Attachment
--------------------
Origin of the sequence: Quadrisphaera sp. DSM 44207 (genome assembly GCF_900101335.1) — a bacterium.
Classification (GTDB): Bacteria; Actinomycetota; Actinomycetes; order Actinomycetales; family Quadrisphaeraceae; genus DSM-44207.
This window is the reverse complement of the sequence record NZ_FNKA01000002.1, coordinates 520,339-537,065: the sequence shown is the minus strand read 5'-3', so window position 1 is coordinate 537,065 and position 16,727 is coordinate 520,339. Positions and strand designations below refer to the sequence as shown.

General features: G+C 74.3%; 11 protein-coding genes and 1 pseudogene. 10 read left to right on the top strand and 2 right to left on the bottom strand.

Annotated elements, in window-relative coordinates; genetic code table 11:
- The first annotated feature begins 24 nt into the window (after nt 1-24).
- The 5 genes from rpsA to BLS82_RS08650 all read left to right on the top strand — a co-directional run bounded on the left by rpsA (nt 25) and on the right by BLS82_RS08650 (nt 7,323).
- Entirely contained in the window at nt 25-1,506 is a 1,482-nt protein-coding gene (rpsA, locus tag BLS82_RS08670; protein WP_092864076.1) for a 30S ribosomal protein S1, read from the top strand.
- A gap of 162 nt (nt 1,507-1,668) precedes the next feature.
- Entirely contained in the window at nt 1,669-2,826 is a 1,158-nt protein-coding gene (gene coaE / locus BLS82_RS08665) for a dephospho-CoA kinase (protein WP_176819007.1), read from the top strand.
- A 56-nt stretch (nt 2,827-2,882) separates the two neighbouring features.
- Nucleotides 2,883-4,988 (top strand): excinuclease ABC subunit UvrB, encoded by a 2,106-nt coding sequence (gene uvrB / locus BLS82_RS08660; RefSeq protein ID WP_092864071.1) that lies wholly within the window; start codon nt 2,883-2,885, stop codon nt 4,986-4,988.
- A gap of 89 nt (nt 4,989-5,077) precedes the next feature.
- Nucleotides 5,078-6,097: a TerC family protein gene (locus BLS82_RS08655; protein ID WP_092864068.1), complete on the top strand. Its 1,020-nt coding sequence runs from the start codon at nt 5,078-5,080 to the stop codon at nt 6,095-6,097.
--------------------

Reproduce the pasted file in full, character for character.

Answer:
Origin of the sequence: Quadrisphaera sp. DSM 44207 (genome assembly GCF_900101335.1) — a bacterium.
Classification (GTDB): Bacteria; Actinomycetota; Actinomycetes; order Actinomycetales; family Quadrisphaeraceae; genus DSM-44207.
This window is the reverse complement of the sequence record NZ_FNKA01000002.1, coordinates 520,339-537,065: the sequence shown is the minus strand read 5'-3', so window position 1 is coordinate 537,065 and position 16,727 is coordinate 520,339. Positions and strand designations below refer to the sequence as shown.

General features: G+C 74.3%; 11 protein-coding genes and 1 pseudogene. 10 read left to right on the top strand and 2 right to left on the bottom strand.

Annotated elements, in window-relative coordinates; genetic code table 11:
- The first annotated feature begins 24 nt into the window (after nt 1-24).
- The 5 genes from rpsA to BLS82_RS08650 all read left to right on the top strand — a co-directional run bounded on the left by rpsA (nt 25) and on the right by BLS82_RS08650 (nt 7,323).
- Entirely contained in the window at nt 25-1,506 is a 1,482-nt protein-coding gene (rpsA, locus tag BLS82_RS08670; protein WP_092864076.1) for a 30S ribosomal protein S1, read from the top strand.
- A gap of 162 nt (nt 1,507-1,668) precedes the next feature.
- Entirely contained in the window at nt 1,669-2,826 is a 1,158-nt protein-coding gene (gene coaE / locus BLS82_RS08665) for a dephospho-CoA kinase (protein WP_176819007.1), read from the top strand.
- A 56-nt stretch (nt 2,827-2,882) separates the two neighbouring features.
- Nucleotides 2,883-4,988 (top strand): excinuclease ABC subunit UvrB, encoded by a 2,106-nt coding sequence (gene uvrB / locus BLS82_RS08660; RefSeq protein ID WP_092864071.1) that lies wholly within the window; start codon nt 2,883-2,885, stop codon nt 4,986-4,988.
- A gap of 89 nt (nt 4,989-5,077) precedes the next feature.
- Nucleotides 5,078-6,097: a TerC family protein gene (locus BLS82_RS08655; protein ID WP_092864068.1), complete on the top strand. Its 1,020-nt coding sequence runs from the start codon at nt 5,078-5,080 to the stop codon at nt 6,095-6,097.